My right honourable friend the Secretary of State for International Development (Douglas Alexander) has made the following Written Ministerial Statement.
The UK has provided £40 million per annum for the past four years to support the United Nations (UN) Central Emergency Response Fund (CERF). The CERF provides UN humanitarian agencies with early funding so that they can respond immediately when a crisis strikes. The fund is also able to channel funds to neglected emergencies.
To date, over US$1.5 billion has been contributed to the CERF by 109 UN member states and 19 private donors, of which the UK is the largest single contributor. During this time, the CERF has committed $1.4 billion to emergency programmes in 71 countries. CERF has been an important part of the humanitarian response in nearly every major crisis in 2009. CERF was the top source of funding for five of the six UN emergency appeals launched in 2009; namely, Lao Peoples Democratic Republic, Madagascar, Namibia, Burkina Faso, and the Philippines. The top recipients of CERF funds to date have been: DRC ($162 million), Sudan ($102 million), Kenya ($79.4 million) Somalia ($71.3 million), Ethiopia ($69.5 million), Afghanistan ($60.1 million), Sri Lanka ($56.8 million) and Zimbabwe ($52.2 million).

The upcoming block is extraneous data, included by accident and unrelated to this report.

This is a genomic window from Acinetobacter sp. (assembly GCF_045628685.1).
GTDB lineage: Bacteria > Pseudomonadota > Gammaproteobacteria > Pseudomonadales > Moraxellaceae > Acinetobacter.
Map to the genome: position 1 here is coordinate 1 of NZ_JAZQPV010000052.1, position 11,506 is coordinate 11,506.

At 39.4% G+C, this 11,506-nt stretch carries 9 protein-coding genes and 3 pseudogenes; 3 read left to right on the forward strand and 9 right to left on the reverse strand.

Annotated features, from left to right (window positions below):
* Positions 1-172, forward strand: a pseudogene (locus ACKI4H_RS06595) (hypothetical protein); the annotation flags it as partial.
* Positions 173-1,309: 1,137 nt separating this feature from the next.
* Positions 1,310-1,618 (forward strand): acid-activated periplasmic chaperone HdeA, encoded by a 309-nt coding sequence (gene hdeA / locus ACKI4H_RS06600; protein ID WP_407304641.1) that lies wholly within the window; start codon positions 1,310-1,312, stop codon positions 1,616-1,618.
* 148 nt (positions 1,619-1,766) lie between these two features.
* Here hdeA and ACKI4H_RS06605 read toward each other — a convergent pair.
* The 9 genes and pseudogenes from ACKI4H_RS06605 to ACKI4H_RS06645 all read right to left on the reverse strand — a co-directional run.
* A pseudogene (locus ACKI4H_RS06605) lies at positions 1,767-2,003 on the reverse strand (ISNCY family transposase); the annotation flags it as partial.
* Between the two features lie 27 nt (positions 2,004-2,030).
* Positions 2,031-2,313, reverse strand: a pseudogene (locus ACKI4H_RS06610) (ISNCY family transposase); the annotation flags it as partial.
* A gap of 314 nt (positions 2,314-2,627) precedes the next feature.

CERF has performed well over its first four years of operation. An independent evaluation of the fund in 2008 found that the CERF “has proven itself as a valuable and impartial tool, becoming in a short time-frame, an essential feature of international humanitarian action and complementing other humanitarian financing mechanisms”. The evaluation report concluded that CERF has helped to accelerate humanitarian response and increase the coverage of needs.
The UK is represented on the CERF Advisory Group, which provides the UN’s emergency relief co-ordinator with advice on the speed and appropriateness of fund allocations, and examines performance and accountability. We share the view that the CERF has made good progress.
In the light of the CERF’s solid performance to date, and as part of our ongoing efforts to improve the quality of the UK’s response to humanitarian crises, I am pleased to inform the House that I have approved a further commitment to the CERF of £120 million over the next three years (January 2010 to December 2012). We will monitor the performance of the CERF closely to ensure this investment is used to the best effect. I hope that this long-term commitment will encourage other donors to do likewise, thereby strengthening the financial sustainability of the CERF. We will continue to actively lobby key donors to this end.